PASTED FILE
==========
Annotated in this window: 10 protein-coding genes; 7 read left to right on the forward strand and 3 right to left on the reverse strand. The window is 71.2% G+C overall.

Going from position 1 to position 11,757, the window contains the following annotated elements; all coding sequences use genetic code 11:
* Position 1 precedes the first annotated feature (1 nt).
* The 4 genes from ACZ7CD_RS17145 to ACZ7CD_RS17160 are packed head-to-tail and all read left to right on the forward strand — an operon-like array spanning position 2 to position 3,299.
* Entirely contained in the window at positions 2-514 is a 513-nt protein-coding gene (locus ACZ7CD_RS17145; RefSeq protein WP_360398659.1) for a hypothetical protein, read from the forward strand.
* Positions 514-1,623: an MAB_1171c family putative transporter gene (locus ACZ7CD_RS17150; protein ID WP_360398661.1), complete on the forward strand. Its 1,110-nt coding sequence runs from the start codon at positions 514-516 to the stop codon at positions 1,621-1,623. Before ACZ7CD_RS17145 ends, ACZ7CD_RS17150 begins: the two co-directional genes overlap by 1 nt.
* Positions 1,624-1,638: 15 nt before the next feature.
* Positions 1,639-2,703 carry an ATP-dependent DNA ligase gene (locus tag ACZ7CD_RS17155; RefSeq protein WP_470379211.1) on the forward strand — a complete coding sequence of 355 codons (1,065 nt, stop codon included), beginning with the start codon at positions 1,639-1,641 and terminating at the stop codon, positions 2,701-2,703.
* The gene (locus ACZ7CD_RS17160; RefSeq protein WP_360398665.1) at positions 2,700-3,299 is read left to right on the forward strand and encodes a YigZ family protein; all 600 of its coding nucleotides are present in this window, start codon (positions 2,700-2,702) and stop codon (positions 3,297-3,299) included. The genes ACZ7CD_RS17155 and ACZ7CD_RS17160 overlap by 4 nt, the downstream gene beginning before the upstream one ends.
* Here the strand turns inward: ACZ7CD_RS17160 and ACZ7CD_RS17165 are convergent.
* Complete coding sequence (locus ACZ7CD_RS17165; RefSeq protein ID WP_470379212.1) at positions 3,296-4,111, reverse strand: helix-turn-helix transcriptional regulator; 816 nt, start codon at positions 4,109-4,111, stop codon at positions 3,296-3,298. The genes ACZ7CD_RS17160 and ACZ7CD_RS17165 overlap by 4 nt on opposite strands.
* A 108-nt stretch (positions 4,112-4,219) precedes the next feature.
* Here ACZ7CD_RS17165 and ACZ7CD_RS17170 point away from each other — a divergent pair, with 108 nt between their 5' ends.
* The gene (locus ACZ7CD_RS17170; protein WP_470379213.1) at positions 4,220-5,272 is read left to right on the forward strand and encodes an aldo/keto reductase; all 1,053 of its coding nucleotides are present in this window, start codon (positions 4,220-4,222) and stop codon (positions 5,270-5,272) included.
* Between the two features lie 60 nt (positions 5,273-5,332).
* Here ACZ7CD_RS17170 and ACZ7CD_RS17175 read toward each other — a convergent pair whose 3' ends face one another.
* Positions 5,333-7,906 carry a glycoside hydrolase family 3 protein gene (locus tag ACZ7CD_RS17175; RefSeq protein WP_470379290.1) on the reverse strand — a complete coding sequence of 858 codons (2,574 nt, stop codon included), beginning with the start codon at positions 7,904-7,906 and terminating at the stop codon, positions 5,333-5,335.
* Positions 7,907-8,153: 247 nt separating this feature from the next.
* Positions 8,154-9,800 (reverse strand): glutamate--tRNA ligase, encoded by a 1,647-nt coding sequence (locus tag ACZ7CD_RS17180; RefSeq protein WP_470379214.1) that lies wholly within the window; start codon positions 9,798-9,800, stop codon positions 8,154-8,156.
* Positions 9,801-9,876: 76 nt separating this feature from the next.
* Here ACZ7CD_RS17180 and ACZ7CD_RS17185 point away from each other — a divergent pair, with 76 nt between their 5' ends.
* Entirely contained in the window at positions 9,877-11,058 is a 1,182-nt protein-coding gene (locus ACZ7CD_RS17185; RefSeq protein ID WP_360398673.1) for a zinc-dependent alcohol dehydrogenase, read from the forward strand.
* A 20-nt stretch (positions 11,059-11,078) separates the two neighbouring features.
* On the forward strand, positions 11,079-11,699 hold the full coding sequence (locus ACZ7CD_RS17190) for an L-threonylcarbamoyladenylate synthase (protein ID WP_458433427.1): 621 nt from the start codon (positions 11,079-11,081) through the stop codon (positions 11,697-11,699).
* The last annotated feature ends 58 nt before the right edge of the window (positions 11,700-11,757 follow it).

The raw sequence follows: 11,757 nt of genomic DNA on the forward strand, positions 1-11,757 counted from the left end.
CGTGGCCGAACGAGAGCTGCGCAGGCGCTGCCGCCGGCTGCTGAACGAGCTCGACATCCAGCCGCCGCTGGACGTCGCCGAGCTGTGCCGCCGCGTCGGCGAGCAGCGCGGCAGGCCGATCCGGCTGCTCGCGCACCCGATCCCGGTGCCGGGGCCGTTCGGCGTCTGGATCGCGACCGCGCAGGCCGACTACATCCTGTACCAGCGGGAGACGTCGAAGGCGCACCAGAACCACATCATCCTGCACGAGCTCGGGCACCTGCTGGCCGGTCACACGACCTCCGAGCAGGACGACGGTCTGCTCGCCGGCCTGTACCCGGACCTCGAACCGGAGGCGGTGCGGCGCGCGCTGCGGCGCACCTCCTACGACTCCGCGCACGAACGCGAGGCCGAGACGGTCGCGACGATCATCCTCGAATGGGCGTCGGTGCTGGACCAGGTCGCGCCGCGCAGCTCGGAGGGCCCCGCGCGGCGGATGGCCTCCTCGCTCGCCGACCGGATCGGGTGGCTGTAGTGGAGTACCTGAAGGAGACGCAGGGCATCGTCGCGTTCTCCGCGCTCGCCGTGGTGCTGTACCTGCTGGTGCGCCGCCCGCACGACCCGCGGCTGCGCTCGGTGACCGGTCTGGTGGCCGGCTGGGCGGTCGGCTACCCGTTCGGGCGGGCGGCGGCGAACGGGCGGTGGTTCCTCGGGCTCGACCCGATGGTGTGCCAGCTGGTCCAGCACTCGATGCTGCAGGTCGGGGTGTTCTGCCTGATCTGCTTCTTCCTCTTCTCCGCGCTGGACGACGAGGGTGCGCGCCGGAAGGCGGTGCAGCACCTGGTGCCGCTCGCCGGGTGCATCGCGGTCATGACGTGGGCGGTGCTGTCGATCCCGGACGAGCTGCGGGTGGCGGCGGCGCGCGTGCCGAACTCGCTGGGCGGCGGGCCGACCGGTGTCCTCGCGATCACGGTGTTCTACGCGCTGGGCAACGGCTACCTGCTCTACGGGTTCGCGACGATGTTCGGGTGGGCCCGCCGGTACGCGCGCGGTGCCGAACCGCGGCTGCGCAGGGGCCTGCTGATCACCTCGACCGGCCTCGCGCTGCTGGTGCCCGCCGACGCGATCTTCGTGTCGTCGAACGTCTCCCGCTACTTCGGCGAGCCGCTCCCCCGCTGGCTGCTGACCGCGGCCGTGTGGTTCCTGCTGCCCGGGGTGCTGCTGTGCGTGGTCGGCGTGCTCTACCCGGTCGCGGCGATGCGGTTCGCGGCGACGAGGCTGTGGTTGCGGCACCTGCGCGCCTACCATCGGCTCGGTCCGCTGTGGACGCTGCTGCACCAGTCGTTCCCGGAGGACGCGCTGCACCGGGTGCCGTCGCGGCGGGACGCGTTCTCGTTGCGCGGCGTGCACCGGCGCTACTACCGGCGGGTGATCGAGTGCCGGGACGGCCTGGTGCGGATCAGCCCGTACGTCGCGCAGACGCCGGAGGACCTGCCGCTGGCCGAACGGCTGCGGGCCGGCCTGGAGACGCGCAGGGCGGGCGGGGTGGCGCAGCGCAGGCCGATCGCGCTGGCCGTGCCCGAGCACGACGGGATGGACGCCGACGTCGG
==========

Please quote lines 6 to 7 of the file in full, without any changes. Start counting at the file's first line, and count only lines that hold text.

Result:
* Positions 514-1,623: an MAB_1171c family putative transporter gene (locus ACZ7CD_RS17150; protein ID WP_360398661.1), complete on the forward strand. Its 1,110-nt coding sequence runs from the start codon at positions 514-516 to the stop codon at positions 1,621-1,623. Before ACZ7CD_RS17145 ends, ACZ7CD_RS17150 begins: the two co-directional genes overlap by 1 nt.
* Positions 1,624-1,638: 15 nt before the next feature.